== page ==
I can only imagine how frustrating it must be to watch helplessly as a fortune idles away before one’s eyes without a glimmer of hope to take advantage of it…
That’s how I feel every time I come across Alaska’s oil and gas industry.
Admittedly, we’ve never given Alaska much hope to recover its oil production, which peaked more than two decades ago.
And if we wanted to take it a step further and pinpoint the exact moment when everything began to fall apart, it was in March 1988.
The state’s oil production averaged 2.86 million barrels per day that month. And since then, it’s been one long downhill slide:
Let’s assume for just a moment that ANWR is suddenly opened up…
Pretend that all opposition mysteriously vanished and companies were free to develop the billions of barrels there.
The problem is years would pass before anyone saw a single drop of oil.
The EIA previously suggested it would take a minimum of a decade for companies to begin production.
Between setting up the infrastructure, getting the equipment in place, getting leases approved, drilling exploratory wells, and finally placing wells on production, it would be 2022 before they pumped any crude.
What’s more, ANWR production might have added approximately 800,000 barrels per day to the mix. Of course, by that time the state’s production will have plummeted to less than half of what it is today.
I can’t help but feel a twinge of sympathy for Alaska…
But it isn’t because developing ANWR is a fairy tale oil execs tell themselves before they go to sleep.
Nor is it due to the state’s ever-declining oil production.
It isn’t even because the USGS dropped a bombshell on the state when it drastically revised its estimate for the amount of conventional undiscovered oil in the state’s National Petroleum Reserve (NPR).
(That USGS report slashed its estimate by a staggering 90%, from 10.6 billion barrels of oil down to just 896 million barrels.)
No, the reason I feel sorry for Alaska is because the state is sitting on a wealth of natural gas — with only a slim chance of capitalizing on it.
How much natural gas are we talking about here?
Alaska’s North Slope has about 35 trillion cubic feet of proven natural gas reserves, with another potential 200 tcf that could ultimately be discovered.
It’s not as if the state’s marketed natural gas production is at zero; Alaska was the seventh largest-producing state back in 2007.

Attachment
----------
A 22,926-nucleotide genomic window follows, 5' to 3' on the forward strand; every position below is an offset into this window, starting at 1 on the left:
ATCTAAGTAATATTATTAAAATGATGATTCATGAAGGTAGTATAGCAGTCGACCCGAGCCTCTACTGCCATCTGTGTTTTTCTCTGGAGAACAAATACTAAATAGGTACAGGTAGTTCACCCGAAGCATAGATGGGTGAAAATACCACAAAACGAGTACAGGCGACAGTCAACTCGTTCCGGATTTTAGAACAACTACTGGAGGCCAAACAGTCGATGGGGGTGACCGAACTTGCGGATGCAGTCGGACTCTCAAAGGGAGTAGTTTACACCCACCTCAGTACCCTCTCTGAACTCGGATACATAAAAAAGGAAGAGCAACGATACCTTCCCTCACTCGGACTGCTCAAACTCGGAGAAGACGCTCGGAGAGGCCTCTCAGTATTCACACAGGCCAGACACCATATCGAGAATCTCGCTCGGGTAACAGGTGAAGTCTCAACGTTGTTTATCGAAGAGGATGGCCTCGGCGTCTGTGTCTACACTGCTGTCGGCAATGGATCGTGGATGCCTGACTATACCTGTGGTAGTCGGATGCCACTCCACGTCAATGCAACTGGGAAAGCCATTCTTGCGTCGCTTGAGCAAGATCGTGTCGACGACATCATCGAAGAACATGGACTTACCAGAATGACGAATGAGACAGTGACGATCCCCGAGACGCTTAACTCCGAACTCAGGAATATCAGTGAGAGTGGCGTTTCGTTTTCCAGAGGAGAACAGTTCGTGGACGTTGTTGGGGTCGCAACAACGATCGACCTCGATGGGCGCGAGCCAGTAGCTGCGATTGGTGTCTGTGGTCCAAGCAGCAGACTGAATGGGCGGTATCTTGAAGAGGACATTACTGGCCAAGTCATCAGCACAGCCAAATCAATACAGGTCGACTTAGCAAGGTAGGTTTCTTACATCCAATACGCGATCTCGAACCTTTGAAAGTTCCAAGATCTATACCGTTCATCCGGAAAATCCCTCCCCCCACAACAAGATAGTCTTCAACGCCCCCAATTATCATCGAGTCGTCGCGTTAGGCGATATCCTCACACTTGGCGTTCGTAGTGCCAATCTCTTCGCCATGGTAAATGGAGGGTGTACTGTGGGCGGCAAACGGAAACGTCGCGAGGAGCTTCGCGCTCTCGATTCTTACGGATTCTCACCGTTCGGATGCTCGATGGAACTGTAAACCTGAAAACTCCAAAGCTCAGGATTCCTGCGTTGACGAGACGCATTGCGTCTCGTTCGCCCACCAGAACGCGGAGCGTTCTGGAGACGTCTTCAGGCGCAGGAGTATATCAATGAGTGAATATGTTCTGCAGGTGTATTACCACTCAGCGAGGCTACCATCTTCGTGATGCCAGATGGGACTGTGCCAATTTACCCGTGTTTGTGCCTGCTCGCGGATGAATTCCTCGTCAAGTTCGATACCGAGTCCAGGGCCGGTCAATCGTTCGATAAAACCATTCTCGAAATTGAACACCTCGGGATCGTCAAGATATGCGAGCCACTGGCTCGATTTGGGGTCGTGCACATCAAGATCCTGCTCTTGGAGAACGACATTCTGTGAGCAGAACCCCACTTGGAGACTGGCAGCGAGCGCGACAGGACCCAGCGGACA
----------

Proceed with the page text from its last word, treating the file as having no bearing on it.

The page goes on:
But there’s a lot of room to grow…
Alaska’s Jealousy Rages
So what’s the problem?
I have a feeling you know the answer to that question.
The United States is flooded with natural gas production.
And for the fifth consecutive year, our domestic gas production increased.
Alaska’s frustration over shale production must’ve increased tenfold over the last five years, mostly because state production simply can’t stay competitive with the shale gas boom happening in the lower 48 states.
The Last Frontier’s diminishing oil production means it will have to find another cash cow.
And lo and behold, here’s 35 trillion cubic feet of natural gas that may never see the light of day.
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It seems the only possibility is to turn away from the United States. That’s why Alaska’s governor recently called a powwow with execs from the state’s top three oil producers: Exxon Mobil Corporation, ConocoPhillips, and BP.
The governor had one goal in mind: to convince these bigwigs to tap into a market that would be willing to pay good money for Alaskan natural gas: Asia (LNG exports, to be specific).
Don’t think it’ll happen? It already has…
Two months ago, Alaska’s Kenai terminal shipped one cargo of 41,441 mt of LNG to Japan.
But in order to tap into the Asian LNG market with natural gas from the North Slope, ExxonMobil and friends would have to build a pipeline running the entire length of the state.
Let me say just this once I think the supermajors might be on to something…
How I’m Trading Gas in 2012
Let’s face it; most people aren’t talking about natural gas right now — especially since prices fell below $3/Mcf recently. Basement-level prices and a supply glut tends to discourage investors.
But they also present a window of opportunity for you to get in on the ground floor right now.
I’ll take it a step further, too, because it’s not Alaska’s LNG exports that I’m going to bet my money on…
In fact, there are a few natural gas players that have been developing this same strategy for years, and by the time Alaska starts building that pipeline to the North Slope, these companies will already have cornered the market across the Pacific.
Look for my full report in just a few weeks.
Until next time,
A true insider in the technology and energy markets, Keith’s research has helped everyday investors capitalize from the rapid adoption of new technology trends and energy transitions. Keith connects with hundreds of thousands of readers as the Managing Editor of Energy & Capital, as well as the investment director of Angel Publishing’s Energy Investor and Technology and Opportunity.
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